Flemish painting and the conquest of reality

Jan van Eyck | opere


There is a moment in the history of art when something extraordinary happens.
It is that moment when we pass from the Middle Ages into the Renaissance, that phase in which Flemish painting begins to describe reality.

When did this epochal transition occur? Who was the first to realise that art should not only describe the sacred, but could show the real world?
The answers to these questions can be found in this post written by Adele Pelazza.

the conquest of reality

Jan van Eyck | Canonico van der Paele


The idea of a renaissance in the early 15th century began in Italy with the great architects and sculptors, but it was the innovative painter Jan van Eyck who took over the ultimate conquest of reality. Linked to the court of the Dukes of Burgundy, he worked mainly in the south of the Netherlands, present-day Belgium.
The painter’s main work is the Ghent polyptych finished in 1432, in the decade that Masaccio and Donatello completed their works in Italy.

Despite their obvious differences, there are many similarities between this altarpiece painted for a church in faraway Flanders and Masaccio’s fresco painted for the Church of S. Maria Novella in Florence.
Both show the patrons at the base, the vision of Christ at the top; in Masaccio’s case, the composition of the figures is simpler, in the Flemish polyptych a crowd of figures, also due to the considerable size of the altarpiece open on weekdays with all its splendid colours, and closed on holidays with a more sober appearance.
But the substantial difference with the Italian Renaissance is the patience and skill with which he studied and painted the lustre of the precious brocades worn by the musician angels and the brilliance of the jewellery.


The altar, of great artistic preciousness, with pleasing figures and delicate details drawn from observation of reality, offers a real feast for the eye, all in a real landscape. In order to reflect reality in every detail, Van Eyck had to improve his painting technique: he invented oil painting.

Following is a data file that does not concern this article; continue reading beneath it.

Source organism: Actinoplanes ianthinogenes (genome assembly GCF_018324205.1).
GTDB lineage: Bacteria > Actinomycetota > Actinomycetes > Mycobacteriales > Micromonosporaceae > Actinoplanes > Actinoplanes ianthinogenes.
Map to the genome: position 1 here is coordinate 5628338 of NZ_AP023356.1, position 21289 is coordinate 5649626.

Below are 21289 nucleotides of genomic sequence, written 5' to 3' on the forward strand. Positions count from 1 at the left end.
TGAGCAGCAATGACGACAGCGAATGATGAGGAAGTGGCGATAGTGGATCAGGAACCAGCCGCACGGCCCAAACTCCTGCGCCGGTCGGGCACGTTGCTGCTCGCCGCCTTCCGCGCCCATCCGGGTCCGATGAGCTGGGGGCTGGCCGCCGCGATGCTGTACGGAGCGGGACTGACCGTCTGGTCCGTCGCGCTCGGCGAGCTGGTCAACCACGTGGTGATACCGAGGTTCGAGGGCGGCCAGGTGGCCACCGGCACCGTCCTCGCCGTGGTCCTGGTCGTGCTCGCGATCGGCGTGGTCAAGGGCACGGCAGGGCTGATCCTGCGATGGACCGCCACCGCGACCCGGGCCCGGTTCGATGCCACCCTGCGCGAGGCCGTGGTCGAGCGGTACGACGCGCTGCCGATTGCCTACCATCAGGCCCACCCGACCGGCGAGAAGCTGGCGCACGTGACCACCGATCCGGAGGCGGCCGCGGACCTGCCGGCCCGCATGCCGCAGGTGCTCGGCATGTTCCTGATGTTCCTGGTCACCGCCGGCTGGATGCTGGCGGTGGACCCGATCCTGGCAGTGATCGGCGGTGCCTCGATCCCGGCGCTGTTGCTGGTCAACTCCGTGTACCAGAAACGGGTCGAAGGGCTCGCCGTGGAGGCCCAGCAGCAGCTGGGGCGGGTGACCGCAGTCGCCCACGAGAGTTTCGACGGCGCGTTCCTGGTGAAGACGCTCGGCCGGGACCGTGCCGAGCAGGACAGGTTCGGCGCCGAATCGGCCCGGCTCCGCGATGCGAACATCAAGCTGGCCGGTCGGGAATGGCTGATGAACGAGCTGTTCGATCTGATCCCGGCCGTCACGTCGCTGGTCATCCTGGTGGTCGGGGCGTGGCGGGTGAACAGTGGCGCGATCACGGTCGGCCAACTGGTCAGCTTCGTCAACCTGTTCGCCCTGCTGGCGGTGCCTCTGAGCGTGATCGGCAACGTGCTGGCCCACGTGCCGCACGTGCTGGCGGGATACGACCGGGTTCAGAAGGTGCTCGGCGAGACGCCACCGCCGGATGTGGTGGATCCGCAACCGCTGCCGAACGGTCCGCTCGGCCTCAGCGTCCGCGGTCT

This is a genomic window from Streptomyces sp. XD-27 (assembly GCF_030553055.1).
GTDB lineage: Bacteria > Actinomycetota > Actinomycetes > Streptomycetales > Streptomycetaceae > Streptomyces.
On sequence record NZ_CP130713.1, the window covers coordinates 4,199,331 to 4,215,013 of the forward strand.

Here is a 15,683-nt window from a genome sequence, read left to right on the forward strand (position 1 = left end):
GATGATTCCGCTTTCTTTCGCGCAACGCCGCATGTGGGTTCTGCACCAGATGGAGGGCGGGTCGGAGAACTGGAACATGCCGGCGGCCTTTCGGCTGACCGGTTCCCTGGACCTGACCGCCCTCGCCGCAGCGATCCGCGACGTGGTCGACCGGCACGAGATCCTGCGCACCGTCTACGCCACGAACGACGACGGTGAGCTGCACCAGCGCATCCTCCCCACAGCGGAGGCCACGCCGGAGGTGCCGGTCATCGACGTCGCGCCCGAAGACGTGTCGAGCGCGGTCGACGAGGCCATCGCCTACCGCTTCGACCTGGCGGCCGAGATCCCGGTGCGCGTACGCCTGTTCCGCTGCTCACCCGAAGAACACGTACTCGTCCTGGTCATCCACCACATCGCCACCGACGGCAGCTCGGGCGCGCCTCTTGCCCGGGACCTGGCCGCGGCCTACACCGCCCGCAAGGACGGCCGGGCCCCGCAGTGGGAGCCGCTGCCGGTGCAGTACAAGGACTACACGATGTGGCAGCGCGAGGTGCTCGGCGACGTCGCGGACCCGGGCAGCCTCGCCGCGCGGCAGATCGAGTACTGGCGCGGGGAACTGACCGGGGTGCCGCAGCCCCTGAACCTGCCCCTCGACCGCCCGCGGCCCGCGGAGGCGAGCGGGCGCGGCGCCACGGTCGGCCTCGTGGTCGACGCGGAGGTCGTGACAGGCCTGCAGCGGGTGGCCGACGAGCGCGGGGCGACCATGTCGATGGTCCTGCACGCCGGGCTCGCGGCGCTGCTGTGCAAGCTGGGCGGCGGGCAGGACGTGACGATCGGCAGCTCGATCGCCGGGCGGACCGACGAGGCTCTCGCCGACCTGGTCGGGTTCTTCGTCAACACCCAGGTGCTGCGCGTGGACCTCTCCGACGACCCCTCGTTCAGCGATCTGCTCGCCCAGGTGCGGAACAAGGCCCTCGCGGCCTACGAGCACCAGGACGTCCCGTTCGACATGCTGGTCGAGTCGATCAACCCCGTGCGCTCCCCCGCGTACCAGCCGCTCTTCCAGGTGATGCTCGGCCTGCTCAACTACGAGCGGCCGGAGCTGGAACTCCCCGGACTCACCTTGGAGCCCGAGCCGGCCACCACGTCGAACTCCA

He simply devised a new recipe for preparing colours.

Painters of that time did not buy colours, but extracted their colours from coloured plants and minerals.
In the Middle Ages, the liquid element was mostly an egg, which, as a disadvantage, dried out rather quickly, the current tempera paint.
Van Eyck was dissatisfied with this formula, because it did not allow him gradual transitions of tone and a wide range of nuances, he used oil with which he could work more slowly and precisely, he could make use of brilliant colours and thus achieve miracles of exactitude, which amazed all his contemporaries so much that they all adopted oil painting.

van Eyck | Ritratto coniugi Arnolfini


The new discoveries thus made in Flanders at the beginning of the 15th century caused a revolution in art throughout Europe.
Painters and patrons thus joyfully discovered that art did not only have to serve as a moving narrative of sacred history, but that it could reflect a fragment of the real world.
Perhaps the most immediate result of this great artistic revolution was that artists in all countries started experimenting and searching for new and surprising effects.

That spirit of adventure that took possession of 15th century art marks the real break with the Middle Ages.

The artistic language therefore began to take on various types and modes that over time intersected with each other and broke with the previous art that had developed in a similar way. From here begins the opening for art on several levels that, despite the diversity of styles, techniques and different ways of approaching and representing reality, is recognised by artists, patrons and art lovers as a great step towards the conquest of new and free forms of expression: from tradition to renewal.

This post was written by Adele Pelazza.

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